Myanmar Tourist E VisaBurma Tourist E Visa
With E-Visa, SE Asia News & Top Stories Myanmar is targeting 5 million visitors.
Rangoon (AFP) - Myanmar filed an on-line visa request on Monday that promises an end to the long and hurtful wait for permission to enter the once mysterious country, which is trying to attract five million visitors a year by 2015. This e-visa is open to visitors from 41 counties, from Singapore, China, Japan and North Korea to the United States and Britain, said the Minister of Immigration and Population Khin Yi reporter.
It is US$50 (S$62.52) and is 28 day for those who arrive at Yangon ICAO, Mr Yi said, and added that processing will take five-day. "It is a unique time for our nation.... as the progress is improving, we will expand it - more nations will be added to the list," he added.
The Myanmar programme costs $17 million two years later, but is a move towards broader e-government in a nation whose technologies are lagging behind after centuries of jungle domination, suffocating investments and the economies. Whilst in the army, tourism came because of the regime's tight control or because they were discouraged by imposing major restrictions on them.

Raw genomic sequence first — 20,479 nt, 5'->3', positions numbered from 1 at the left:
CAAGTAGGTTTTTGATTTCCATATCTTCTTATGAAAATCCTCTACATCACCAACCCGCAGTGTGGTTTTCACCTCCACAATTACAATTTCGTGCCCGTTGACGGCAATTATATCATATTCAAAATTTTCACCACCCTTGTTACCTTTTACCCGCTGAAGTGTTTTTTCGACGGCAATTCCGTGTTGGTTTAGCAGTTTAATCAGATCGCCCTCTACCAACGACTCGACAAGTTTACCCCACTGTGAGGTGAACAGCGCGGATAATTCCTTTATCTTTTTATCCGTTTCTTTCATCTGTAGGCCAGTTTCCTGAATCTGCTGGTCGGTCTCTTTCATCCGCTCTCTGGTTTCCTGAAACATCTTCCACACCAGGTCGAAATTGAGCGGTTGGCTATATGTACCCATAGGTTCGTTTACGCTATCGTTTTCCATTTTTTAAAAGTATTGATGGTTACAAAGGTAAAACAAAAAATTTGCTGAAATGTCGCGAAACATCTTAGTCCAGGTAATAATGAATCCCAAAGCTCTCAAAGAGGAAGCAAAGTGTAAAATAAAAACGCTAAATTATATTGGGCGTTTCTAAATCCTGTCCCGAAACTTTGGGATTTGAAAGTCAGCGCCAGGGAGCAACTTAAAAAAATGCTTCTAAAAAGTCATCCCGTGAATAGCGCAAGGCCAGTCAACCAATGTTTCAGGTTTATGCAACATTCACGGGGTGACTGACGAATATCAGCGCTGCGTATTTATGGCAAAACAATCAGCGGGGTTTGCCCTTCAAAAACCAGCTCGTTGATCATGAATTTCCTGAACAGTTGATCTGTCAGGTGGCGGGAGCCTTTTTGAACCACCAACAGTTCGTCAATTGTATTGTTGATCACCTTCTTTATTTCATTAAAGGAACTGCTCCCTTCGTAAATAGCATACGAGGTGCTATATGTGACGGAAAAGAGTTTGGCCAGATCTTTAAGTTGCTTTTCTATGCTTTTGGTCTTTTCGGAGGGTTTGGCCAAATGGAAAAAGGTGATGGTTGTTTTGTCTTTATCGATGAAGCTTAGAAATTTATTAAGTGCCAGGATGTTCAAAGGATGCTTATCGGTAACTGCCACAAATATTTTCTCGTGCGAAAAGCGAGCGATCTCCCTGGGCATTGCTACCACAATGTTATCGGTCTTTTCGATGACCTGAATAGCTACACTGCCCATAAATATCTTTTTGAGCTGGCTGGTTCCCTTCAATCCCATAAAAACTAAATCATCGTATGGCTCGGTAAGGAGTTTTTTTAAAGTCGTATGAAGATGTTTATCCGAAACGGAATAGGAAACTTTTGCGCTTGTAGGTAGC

Since Myanmar introduced political reform in 2011, however, the tourist industry has long regarded the land as an unexplored border. According to the Ministry of Hotel and Tourism, two million people came from abroad last year, with more anticipated this year. Myanmar's Bangkok transit centre is flooded with visa applications every day, resulting in waiting for hundreds of people.
Attracted by Myanmar's renowned sanctuaries, cultural and scenic attractions, the visitor is also faced with costly or inferior quality accommodation and confined tourist infrastructures. It wants to develop the profitable tourist industry, with a new international airfield to handle the growing number of flights to Yangon. Burma is aiming at five million tourist next year with the e-visa, an important part of the policy, the secretary said, adding that the system was supported to overcome the electric errors and common power outages that are afflicting the state.